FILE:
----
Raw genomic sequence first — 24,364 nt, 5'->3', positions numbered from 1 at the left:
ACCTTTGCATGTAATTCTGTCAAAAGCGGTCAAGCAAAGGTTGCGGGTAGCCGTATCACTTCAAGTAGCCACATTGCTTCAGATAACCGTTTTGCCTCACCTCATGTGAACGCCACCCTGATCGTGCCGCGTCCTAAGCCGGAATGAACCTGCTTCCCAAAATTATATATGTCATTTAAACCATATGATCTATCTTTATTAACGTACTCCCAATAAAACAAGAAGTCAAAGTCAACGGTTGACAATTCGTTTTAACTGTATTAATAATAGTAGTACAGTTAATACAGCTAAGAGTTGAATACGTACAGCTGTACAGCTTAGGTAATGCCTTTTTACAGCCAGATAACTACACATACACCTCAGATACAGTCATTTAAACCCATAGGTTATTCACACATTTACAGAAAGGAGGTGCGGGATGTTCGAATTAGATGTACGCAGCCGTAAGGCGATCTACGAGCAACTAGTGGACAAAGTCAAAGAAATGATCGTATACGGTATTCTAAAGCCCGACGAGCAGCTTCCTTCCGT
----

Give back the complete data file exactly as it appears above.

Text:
Raw genomic sequence first — 24,364 nt, 5'->3', positions numbered from 1 at the left:
ACCTTTGCATGTAATTCTGTCAAAAGCGGTCAAGCAAAGGTTGCGGGTAGCCGTATCACTTCAAGTAGCCACATTGCTTCAGATAACCGTTTTGCCTCACCTCATGTGAACGCCACCCTGATCGTGCCGCGTCCTAAGCCGGAATGAACCTGCTTCCCAAAATTATATATGTCATTTAAACCATATGATCTATCTTTATTAACGTACTCCCAATAAAACAAGAAGTCAAAGTCAACGGTTGACAATTCGTTTTAACTGTATTAATAATAGTAGTACAGTTAATACAGCTAAGAGTTGAATACGTACAGCTGTACAGCTTAGGTAATGCCTTTTTACAGCCAGATAACTACACATACACCTCAGATACAGTCATTTAAACCCATAGGTTATTCACACATTTACAGAAAGGAGGTGCGGGATGTTCGAATTAGATGTACGCAGCCGTAAGGCGATCTACGAGCAACTAGTGGACAAAGTCAAAGAAATGATCGTATACGGTATTCTAAAGCCCGACGAGCAGCTTCCTTCCGT